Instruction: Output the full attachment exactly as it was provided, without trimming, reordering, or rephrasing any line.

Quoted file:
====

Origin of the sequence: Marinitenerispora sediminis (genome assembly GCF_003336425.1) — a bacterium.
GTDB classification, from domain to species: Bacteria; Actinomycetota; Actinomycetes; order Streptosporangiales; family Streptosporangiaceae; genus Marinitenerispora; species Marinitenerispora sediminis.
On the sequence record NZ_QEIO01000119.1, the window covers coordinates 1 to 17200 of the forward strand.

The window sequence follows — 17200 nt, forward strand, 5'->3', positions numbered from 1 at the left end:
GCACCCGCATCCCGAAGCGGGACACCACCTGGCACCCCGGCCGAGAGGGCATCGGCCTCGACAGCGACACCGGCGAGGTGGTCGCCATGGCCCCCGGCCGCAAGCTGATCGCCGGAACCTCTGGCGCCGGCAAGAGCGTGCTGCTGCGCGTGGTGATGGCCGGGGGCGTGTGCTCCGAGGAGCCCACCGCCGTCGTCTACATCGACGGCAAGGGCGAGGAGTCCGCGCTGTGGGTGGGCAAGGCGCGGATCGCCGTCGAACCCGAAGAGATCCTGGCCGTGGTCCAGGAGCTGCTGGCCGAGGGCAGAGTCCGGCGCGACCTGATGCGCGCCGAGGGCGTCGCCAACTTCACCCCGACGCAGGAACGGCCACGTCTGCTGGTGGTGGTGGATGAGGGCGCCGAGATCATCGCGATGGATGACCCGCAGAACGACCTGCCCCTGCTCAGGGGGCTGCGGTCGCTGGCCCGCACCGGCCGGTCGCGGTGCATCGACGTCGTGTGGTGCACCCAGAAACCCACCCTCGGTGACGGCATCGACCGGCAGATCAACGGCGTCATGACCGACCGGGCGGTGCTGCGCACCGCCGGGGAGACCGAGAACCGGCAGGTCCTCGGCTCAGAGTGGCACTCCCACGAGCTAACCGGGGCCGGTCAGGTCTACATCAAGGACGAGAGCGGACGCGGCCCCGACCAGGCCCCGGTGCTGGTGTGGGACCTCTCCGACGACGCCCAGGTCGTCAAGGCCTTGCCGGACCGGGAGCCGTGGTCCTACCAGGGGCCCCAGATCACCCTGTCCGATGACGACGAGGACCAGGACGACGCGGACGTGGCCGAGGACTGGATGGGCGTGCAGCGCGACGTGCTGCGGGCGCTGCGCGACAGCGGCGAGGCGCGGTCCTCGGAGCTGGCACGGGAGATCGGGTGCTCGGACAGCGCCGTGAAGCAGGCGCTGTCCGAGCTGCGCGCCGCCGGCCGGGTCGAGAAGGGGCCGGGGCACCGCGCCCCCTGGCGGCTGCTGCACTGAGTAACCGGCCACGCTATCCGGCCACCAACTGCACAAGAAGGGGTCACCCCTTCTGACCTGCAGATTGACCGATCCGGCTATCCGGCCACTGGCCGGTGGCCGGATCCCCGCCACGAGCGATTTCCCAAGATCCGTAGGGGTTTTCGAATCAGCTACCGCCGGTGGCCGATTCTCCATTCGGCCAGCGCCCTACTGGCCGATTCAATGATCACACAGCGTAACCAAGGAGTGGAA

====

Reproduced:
Origin of the sequence: Marinitenerispora sediminis (genome assembly GCF_003336425.1) — a bacterium.
GTDB classification, from domain to species: Bacteria; Actinomycetota; Actinomycetes; order Streptosporangiales; family Streptosporangiaceae; genus Marinitenerispora; species Marinitenerispora sediminis.
On the sequence record NZ_QEIO01000119.1, the window covers coordinates 1 to 17200 of the forward strand.

The window sequence follows — 17200 nt, forward strand, 5'->3', positions numbered from 1 at the left end:
GCACCCGCATCCCGAAGCGGGACACCACCTGGCACCCCGGCCGAGAGGGCATCGGCCTCGACAGCGACACCGGCGAGGTGGTCGCCATGGCCCCCGGCCGCAAGCTGATCGCCGGAACCTCTGGCGCCGGCAAGAGCGTGCTGCTGCGCGTGGTGATGGCCGGGGGCGTGTGCTCCGAGGAGCCCACCGCCGTCGTCTACATCGACGGCAAGGGCGAGGAGTCCGCGCTGTGGGTGGGCAAGGCGCGGATCGCCGTCGAACCCGAAGAGATCCTGGCCGTGGTCCAGGAGCTGCTGGCCGAGGGCAGAGTCCGGCGCGACCTGATGCGCGCCGAGGGCGTCGCCAACTTCACCCCGACGCAGGAACGGCCACGTCTGCTGGTGGTGGTGGATGAGGGCGCCGAGATCATCGCGATGGATGACCCGCAGAACGACCTGCCCCTGCTCAGGGGGCTGCGGTCGCTGGCCCGCACCGGCCGGTCGCGGTGCATCGACGTCGTGTGGTGCACCCAGAAACCCACCCTCGGTGACGGCATCGACCGGCAGATCAACGGCGTCATGACCGACCGGGCGGTGCTGCGCACCGCCGGGGAGACCGAGAACCGGCAGGTCCTCGGCTCAGAGTGGCACTCCCACGAGCTAACCGGGGCCGGTCAGGTCTACATCAAGGACGAGAGCGGACGCGGCCCCGACCAGGCCCCGGTGCTGGTGTGGGACCTCTCCGACGACGCCCAGGTCGTCAAGGCCTTGCCGGACCGGGAGCCGTGGTCCTACCAGGGGCCCCAGATCACCCTGTCCGATGACGACGAGGACCAGGACGACGCGGACGTGGCCGAGGACTGGATGGGCGTGCAGCGCGACGTGCTGCGGGCGCTGCGCGACAGCGGCGAGGCGCGGTCCTCGGAGCTGGCACGGGAGATCGGGTGCTCGGACAGCGCCGTGAAGCAGGCGCTGTCCGAGCTGCGCGCCGCCGGCCGGGTCGAGAAGGGGCCGGGGCACCGCGCCCCCTGGCGGCTGCTGCACTGAGTAACCGGCCACGCTATCCGGCCACCAACTGCACAAGAAGGGGTCACCCCTTCTGACCTGCAGATTGACCGATCCGGCTATCCGGCCACTGGCCGGTGGCCGGATCCCCGCCACGAGCGATTTCCCAAGATCCGTAGGGGTTTTCGAATCAGCTACCGCCGGTGGCCGATTCTCCATTCGGCCAGCGCCCTACTGGCCGATTCAATGATCACACAGCGTAACCAAGGAGTGGAA